Three weeks after he retired last January, former Rep. Bob Jones (D-Ala.) was sent a check for $18,847 - the accumulated balanced in his House stationery account.

Jones wasn't the only former congressman who legally received stationery account funds after leaving office. In all, the Clerk of the House paid out $57,157 in leftover stationery money to 39 retired or defeated members. Thirteen of them received more than $1,000.

While some of those interviewed by Congressional Quarterly said the money was used for official business expenditures, others, including Jones, said they spent it for themselves.

A spekesman for the House clerk's office said members were allowed to withdraw stationery account funds for personal, noncongressional uses until the end of the previous Congress on Jan. 3, but are supposed to report the money on their income tax returns. The Report of the Clerk of the House for the first half of 1977 also lists 172 members currently in office who last January received the remainder of their now-abolished stationery allowances, totaling $166,348.

Jones said he "returned" to the Treasury $245,455 in other congressional office allowances - such as those for staff, telephones and office equipment - between 1971 and 1975. Unlike the stationery money, however, Jones could not have withdrawn those funds for his personal use. (It is a common practice for members to publicize figures of unexpended office accounts to suggest to their constituents that they are saving taxpayers money.)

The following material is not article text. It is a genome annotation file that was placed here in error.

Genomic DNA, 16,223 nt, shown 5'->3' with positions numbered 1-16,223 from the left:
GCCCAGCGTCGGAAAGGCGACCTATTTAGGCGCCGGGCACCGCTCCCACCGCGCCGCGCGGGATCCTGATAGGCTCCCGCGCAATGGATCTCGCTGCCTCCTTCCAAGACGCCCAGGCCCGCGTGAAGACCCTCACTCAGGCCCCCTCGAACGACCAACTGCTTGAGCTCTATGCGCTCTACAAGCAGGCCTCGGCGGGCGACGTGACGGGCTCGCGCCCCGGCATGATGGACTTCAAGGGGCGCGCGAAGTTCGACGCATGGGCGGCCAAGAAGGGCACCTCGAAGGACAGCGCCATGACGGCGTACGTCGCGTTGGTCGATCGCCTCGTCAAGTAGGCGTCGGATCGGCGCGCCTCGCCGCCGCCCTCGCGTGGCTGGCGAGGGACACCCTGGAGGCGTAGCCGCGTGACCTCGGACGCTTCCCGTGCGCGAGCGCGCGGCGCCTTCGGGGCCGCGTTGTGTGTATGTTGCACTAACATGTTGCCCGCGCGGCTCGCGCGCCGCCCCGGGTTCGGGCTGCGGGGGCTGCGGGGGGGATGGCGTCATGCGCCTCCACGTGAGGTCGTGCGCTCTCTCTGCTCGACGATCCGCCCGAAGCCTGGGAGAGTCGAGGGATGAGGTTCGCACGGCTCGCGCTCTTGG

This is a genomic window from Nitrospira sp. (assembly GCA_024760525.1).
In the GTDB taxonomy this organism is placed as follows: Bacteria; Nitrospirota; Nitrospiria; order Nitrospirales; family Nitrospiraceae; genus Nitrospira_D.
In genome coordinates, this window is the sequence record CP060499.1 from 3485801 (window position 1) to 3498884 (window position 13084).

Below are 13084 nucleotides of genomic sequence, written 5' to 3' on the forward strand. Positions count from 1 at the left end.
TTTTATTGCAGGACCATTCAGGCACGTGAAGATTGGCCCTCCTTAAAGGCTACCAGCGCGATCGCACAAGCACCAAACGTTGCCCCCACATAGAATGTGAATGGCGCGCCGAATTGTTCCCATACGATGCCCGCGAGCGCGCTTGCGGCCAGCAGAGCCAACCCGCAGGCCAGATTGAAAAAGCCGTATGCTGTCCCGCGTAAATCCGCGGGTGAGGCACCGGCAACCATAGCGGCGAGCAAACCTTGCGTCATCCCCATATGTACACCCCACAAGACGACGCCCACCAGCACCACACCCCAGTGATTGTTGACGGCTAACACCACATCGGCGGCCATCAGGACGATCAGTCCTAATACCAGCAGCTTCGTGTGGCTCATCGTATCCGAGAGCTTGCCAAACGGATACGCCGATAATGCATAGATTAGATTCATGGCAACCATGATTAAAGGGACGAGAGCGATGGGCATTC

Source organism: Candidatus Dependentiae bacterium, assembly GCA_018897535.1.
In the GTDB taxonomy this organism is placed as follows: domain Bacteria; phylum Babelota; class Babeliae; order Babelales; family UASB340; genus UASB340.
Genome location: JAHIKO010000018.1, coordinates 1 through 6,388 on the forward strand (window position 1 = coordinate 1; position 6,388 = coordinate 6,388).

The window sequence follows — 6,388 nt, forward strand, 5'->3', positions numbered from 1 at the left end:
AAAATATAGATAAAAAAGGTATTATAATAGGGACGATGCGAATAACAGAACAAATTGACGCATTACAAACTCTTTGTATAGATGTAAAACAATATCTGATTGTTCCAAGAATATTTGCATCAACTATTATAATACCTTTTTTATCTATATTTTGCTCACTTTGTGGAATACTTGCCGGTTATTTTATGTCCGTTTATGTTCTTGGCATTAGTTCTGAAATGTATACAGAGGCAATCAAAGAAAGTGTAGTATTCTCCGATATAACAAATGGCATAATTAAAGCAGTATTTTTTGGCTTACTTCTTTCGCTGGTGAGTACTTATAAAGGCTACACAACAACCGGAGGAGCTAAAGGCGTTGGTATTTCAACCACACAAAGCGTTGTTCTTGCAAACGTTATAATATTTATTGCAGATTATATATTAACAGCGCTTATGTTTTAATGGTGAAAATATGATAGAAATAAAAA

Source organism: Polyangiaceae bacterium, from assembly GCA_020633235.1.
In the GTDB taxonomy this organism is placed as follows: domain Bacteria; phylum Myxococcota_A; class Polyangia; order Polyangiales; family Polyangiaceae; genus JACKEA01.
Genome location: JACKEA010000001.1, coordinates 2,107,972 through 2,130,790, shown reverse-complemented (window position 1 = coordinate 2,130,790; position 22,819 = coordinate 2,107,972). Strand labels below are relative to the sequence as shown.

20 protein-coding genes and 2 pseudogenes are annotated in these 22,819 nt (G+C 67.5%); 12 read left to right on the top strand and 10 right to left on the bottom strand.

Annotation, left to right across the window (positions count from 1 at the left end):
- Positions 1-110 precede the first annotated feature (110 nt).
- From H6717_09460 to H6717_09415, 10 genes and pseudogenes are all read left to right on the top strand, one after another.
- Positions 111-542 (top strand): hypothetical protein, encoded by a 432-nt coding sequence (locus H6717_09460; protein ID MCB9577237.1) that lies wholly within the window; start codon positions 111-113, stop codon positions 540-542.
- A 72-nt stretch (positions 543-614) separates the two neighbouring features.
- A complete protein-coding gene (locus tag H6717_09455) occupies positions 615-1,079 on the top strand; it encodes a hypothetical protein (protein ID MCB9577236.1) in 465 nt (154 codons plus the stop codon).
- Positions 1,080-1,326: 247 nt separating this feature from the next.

Jones' $18,847 was the largest single withdrawal of these funds in the clerk's report. Jones said he saw nothing in personal use of money intended for a specific governmental purpose.

Jones said his figures "show I was frugal in all aspects of my congressional operation." Asked why his frugality did not extend to his stationery funds, Jones said he was forced "by law" to keep the $18,847.

However, Jones could have left the money in the House revolving fund or he could have returned it to the Treasury.

The clerk's report lists 89 members who made "gifts" of stationery funds to the Treasury totaling $30,148. Members who neglected to withdraw unspent balances at the end of the last Congress were included in this category.

The $6,5000-a-year stationery account, which had been the subject of recuring controversy, allowed members to accumulate the unexpended balance in their accounts from year to year. Beginning this year the stationery account was eliminated as a separate fund. It was replaced by a $54,000 account members can use for a variety of purposes.

Other former members besides Jones defended their taking out of stationery funds. Thomas M. Rees (D-Calif.) withdrew $1,042 because, he said, the clerk's office informed him the money would be considered part of his income. "I spent eight years trying to do away with the stationery account." Rees said the money went for "personal expenses."

Former Rep. Ray J. Madden (D-Ind.) who collected $5,865, said he took the money because, "That was the custom on the stationery account . . . I don't see anything wrong about it because that's part of the policy of the Congress."

Some former House members said they used the money for official business. Gilbert Gude (R-Md.) withdrew $2,985 that he used "to cover congressional office expenses." Gude, who now heads the Congressional Research Service (part of the Library of Congress), said the money was taxable income and that if he turned it back to the Treasury, "you would be paying taxes on something you didn't receive."